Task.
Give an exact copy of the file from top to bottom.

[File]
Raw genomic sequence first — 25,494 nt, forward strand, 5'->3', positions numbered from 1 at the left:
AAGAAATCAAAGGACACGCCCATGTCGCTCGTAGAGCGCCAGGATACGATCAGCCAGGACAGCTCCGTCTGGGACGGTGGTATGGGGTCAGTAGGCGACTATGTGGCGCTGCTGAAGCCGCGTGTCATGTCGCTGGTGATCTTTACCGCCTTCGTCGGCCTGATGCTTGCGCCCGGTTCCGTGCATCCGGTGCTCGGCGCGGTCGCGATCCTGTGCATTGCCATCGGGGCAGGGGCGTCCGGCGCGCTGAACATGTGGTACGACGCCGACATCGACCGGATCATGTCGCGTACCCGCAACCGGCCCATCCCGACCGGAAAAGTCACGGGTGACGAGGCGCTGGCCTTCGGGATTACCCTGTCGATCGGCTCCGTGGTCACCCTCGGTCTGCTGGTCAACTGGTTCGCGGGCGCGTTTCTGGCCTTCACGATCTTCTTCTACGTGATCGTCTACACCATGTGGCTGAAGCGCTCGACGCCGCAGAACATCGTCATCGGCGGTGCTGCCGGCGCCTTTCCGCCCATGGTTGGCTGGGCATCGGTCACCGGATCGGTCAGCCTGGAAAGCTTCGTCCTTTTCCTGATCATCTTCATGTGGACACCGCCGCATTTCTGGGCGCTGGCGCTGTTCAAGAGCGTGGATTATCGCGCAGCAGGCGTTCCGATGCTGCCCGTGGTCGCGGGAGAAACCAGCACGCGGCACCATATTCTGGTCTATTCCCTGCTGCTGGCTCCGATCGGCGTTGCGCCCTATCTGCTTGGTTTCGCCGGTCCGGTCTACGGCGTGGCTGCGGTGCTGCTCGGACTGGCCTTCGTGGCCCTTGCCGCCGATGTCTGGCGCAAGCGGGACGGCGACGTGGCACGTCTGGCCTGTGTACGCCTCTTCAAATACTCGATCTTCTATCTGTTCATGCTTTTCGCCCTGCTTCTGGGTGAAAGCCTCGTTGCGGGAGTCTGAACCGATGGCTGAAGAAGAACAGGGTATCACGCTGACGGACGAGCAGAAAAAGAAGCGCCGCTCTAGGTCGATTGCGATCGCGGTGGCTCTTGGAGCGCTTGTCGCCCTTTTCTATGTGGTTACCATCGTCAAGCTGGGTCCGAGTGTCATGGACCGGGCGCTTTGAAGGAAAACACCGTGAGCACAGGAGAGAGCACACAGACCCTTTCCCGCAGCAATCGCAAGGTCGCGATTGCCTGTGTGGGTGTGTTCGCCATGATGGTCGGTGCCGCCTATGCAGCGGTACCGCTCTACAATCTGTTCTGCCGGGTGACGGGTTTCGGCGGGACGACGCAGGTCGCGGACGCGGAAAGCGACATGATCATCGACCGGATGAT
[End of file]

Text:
Raw genomic sequence first — 25,494 nt, forward strand, 5'->3', positions numbered from 1 at the left:
AAGAAATCAAAGGACACGCCCATGTCGCTCGTAGAGCGCCAGGATACGATCAGCCAGGACAGCTCCGTCTGGGACGGTGGTATGGGGTCAGTAGGCGACTATGTGGCGCTGCTGAAGCCGCGTGTCATGTCGCTGGTGATCTTTACCGCCTTCGTCGGCCTGATGCTTGCGCCCGGTTCCGTGCATCCGGTGCTCGGCGCGGTCGCGATCCTGTGCATTGCCATCGGGGCAGGGGCGTCCGGCGCGCTGAACATGTGGTACGACGCCGACATCGACCGGATCATGTCGCGTACCCGCAACCGGCCCATCCCGACCGGAAAAGTCACGGGTGACGAGGCGCTGGCCTTCGGGATTACCCTGTCGATCGGCTCCGTGGTCACCCTCGGTCTGCTGGTCAACTGGTTCGCGGGCGCGTTTCTGGCCTTCACGATCTTCTTCTACGTGATCGTCTACACCATGTGGCTGAAGCGCTCGACGCCGCAGAACATCGTCATCGGCGGTGCTGCCGGCGCCTTTCCGCCCATGGTTGGCTGGGCATCGGTCACCGGATCGGTCAGCCTGGAAAGCTTCGTCCTTTTCCTGATCATCTTCATGTGGACACCGCCGCATTTCTGGGCGCTGGCGCTGTTCAAGAGCGTGGATTATCGCGCAGCAGGCGTTCCGATGCTGCCCGTGGTCGCGGGAGAAACCAGCACGCGGCACCATATTCTGGTCTATTCCCTGCTGCTGGCTCCGATCGGCGTTGCGCCCTATCTGCTTGGTTTCGCCGGTCCGGTCTACGGCGTGGCTGCGGTGCTGCTCGGACTGGCCTTCGTGGCCCTTGCCGCCGATGTCTGGCGCAAGCGGGACGGCGACGTGGCACGTCTGGCCTGTGTACGCCTCTTCAAATACTCGATCTTCTATCTGTTCATGCTTTTCGCCCTGCTTCTGGGTGAAAGCCTCGTTGCGGGAGTCTGAACCGATGGCTGAAGAAGAACAGGGTATCACGCTGACGGACGAGCAGAAAAAGAAGCGCCGCTCTAGGTCGATTGCGATCGCGGTGGCTCTTGGAGCGCTTGTCGCCCTTTTCTATGTGGTTACCATCGTCAAGCTGGGTCCGAGTGTCATGGACCGGGCGCTTTGAAGGAAAACACCGTGAGCACAGGAGAGAGCACACAGACCCTTTCCCGCAGCAATCGCAAGGTCGCGATTGCCTGTGTGGGTGTGTTCGCCATGATGGTCGGTGCCGCCTATGCAGCGGTACCGCTCTACAATCTGTTCTGCCGGGTGACGGGTTTCGGCGGGACGACGCAGGTCGCGGACGCGGAAAGCGACATGATCATCGACCGGATGAT